This study has strengths that warrant mention. First, the analysis of sociodemographic and health characteristics was comprehensive, which enabled us to examine independent associations of physical function, physical activity, social function, and psychological function with dog/cat ownership, after controlling for important sociodemographic and health characteristics. Second, our large sample of community-dwelling older Japanese enabled subgroup analysis of current, past, and never ownership of dogs and cats. Moreover, we were able to examine dog and cat ownership separately.
This study has some limitations. First, although we collected information on dog and cat ownership, data on years of ownership and frequency of dog walking were not available for analysis. Second, the population of dog/cat owners is smaller than those in Western countries [30–32]. The Japan Pet Food Association reported that only 15% of Japanese households have a dog and 10% have a cat. Cultures might differ in their relationships to pet animals, and future studies should examine associations of health characteristics with dog/cat ownership among Western populations. Third, although the present cross-sectional study showed independent associations of health characteristics with dog/cat ownership after adjustment for important sociodemographic and characteristics, causality cannot be established. A well-designed study will need to explore longitudinal effects of dog/cat ownership on health outcomes in later life. Finally, companion animal ownership has disadvantages (i.e. zoonosis, animal allergy, and pet loss) and imposes limitations on owners (i.e. fewer residential choices and cost). Future studies should examine the advantages of pet ownership after considering its disadvantages and relevant social and environmental factors.
To our knowledge, this is the first study to identify sociodemographic characteristics in a large sample of community-dwelling older dog/cat owners. This cross-sectional study of a large sample of community-dwelling older adults showed that dog owners have greater motor fitness and walk more and that dog and cat owners have higher social function than never owners, even after adjustment for important sociodemographic and health characteristics. Dog walking might increase walking time for older persons and help maintain motor fitness, regardless of family support or financial resources. In addition, dog and cat owners may have more opportunities to participate in social activities. Caring for a dog or cat might be an effective health promotion strategie to increase physical activity and facilitate social participation among older adults.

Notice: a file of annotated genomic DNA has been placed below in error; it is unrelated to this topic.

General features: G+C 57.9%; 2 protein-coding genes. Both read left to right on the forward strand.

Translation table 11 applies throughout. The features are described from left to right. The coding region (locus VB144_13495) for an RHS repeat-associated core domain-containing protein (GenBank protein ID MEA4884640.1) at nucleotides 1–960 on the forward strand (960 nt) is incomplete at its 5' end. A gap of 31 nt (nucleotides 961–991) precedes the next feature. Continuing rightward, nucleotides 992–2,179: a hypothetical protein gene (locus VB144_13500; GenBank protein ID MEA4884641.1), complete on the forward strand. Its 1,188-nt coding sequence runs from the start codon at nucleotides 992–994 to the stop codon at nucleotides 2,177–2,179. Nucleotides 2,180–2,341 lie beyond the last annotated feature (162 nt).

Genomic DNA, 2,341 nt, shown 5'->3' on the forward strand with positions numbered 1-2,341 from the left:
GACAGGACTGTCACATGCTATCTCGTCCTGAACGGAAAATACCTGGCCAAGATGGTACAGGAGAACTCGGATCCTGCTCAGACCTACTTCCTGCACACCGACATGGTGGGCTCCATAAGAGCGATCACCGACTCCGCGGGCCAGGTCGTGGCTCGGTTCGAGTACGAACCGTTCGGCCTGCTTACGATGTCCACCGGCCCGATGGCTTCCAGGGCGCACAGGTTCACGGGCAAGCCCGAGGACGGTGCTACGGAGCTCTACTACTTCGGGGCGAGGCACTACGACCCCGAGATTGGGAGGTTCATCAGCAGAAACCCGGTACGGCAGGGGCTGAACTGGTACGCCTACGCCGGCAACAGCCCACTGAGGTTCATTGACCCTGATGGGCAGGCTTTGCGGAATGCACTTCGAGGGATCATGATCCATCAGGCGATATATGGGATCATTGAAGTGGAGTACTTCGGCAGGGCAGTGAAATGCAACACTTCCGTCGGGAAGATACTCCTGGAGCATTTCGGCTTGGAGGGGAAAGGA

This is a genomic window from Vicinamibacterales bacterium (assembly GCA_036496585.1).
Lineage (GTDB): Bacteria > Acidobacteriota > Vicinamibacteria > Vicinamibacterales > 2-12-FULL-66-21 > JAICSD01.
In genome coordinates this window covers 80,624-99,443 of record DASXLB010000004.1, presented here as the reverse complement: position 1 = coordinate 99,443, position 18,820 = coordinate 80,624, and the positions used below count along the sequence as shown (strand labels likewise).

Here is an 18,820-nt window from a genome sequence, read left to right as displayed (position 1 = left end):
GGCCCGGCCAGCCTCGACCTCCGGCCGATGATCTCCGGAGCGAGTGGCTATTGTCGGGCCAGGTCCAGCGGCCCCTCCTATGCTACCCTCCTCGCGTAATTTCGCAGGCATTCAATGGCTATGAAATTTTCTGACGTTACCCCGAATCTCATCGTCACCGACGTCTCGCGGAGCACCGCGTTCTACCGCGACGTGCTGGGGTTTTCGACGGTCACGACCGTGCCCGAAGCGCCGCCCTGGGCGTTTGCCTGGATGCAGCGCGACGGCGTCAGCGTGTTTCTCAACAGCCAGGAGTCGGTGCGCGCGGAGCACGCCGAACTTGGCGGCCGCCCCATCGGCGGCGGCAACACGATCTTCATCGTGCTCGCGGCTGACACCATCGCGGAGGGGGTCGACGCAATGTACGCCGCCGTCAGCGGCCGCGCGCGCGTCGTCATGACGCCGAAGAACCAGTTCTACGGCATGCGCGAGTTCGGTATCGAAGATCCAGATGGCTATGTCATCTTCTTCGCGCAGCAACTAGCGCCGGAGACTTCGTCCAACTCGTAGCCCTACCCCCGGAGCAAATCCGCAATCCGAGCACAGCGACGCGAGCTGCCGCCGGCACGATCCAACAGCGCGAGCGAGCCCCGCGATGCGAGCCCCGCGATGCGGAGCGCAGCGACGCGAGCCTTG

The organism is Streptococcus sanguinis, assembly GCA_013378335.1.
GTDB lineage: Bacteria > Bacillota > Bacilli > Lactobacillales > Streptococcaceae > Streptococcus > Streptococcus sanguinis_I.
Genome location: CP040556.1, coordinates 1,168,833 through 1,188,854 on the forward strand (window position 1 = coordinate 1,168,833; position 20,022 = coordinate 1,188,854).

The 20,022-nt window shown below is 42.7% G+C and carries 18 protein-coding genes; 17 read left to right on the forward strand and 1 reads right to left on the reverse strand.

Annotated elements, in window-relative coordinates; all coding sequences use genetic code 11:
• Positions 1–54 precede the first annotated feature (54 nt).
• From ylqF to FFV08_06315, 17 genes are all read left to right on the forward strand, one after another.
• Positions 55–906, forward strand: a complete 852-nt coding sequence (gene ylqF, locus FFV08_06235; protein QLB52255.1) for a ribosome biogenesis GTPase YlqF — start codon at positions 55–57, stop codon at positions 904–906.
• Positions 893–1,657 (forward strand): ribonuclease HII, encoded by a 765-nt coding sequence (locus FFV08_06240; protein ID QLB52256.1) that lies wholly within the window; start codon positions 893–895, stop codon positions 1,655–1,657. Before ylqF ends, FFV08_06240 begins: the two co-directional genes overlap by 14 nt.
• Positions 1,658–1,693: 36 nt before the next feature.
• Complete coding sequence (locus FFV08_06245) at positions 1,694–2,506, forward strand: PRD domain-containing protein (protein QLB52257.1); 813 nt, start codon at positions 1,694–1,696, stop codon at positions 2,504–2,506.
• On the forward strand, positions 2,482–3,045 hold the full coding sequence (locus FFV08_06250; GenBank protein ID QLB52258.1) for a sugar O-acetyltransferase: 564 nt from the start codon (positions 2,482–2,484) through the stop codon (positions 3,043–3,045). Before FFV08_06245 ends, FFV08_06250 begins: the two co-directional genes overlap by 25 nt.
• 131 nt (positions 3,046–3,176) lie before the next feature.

(A) Associations of Sociodemographic and Health Characteristics with Current/Past Dog Ownership Among Community-Dwelling Older Japanese. (B) Associations of Sociodemographic and Health Characteristics with Current/Past Cat Ownership Among Community-Dwelling Older Japanese. (C) Independent Associations of Health Characteristics with Current and Past Dog/Cat Ownership Among Community-Dwelling Older Japanese.
We are grateful to the residents and staff members of Ota City and for the collaboration of our colleagues on the Research Team for Social Participation and Community Health, Tokyo Metropolitan Institute of Gerontology (TMIG).
- 1. Pikhartova J, Bowling A, Victor C. Does owning a pet protect older people against loneliness? BMC geriatrics. 2014;14:106. pmid:25240250
- 2. Walsh F. Human-animal bonds I: The relational significance of companion animals. Family process. 2009;48:462–480. pmid:19930433
- 3. Bergroth E, Remes S, Pekkanen J, Kauppila T, Buchele G, Keski-Nisula L. Respiratory tract illnesses during the first year of life: Effect of dog and cat contacts. Pediatrics. 2012;130:211–220. pmid:22778307
- 4. Owen CG, Nightingale CM, Rudnicka AR, Ekelund U, McMinn AM, van Sluijs EM, et al. Family dog ownership and levels of physical activity in childhood: Findings from the child heart and health study in england. American journal of public health. 2010;100:1669–1671. pmid:20634441
- 5. Heyworth JS, Cutt H, Glonek G. Does dog or cat ownership lead to increased gastroenteritis in young children in south australia? Epidemiology and infection. 2006;134:926–934. pmid:16569272
- 6. Coleman KJ, Rosenberg DE, Conway TL, Sallis JF, Saelens BE, Frank LD, et al. Physical activity, weight status, and neighborhood characteristics of dog walkers. Preventive medicine. 2008;47:309–312. pmid:18572234
- 7. Christian HE, Westgarth C, Bauman A, Richards EA, Rhodes RE, Evenson KR, et al. Dog ownership and physical activity: A review of the evidence. Journal of physical activity & health. 2013;10:750–759.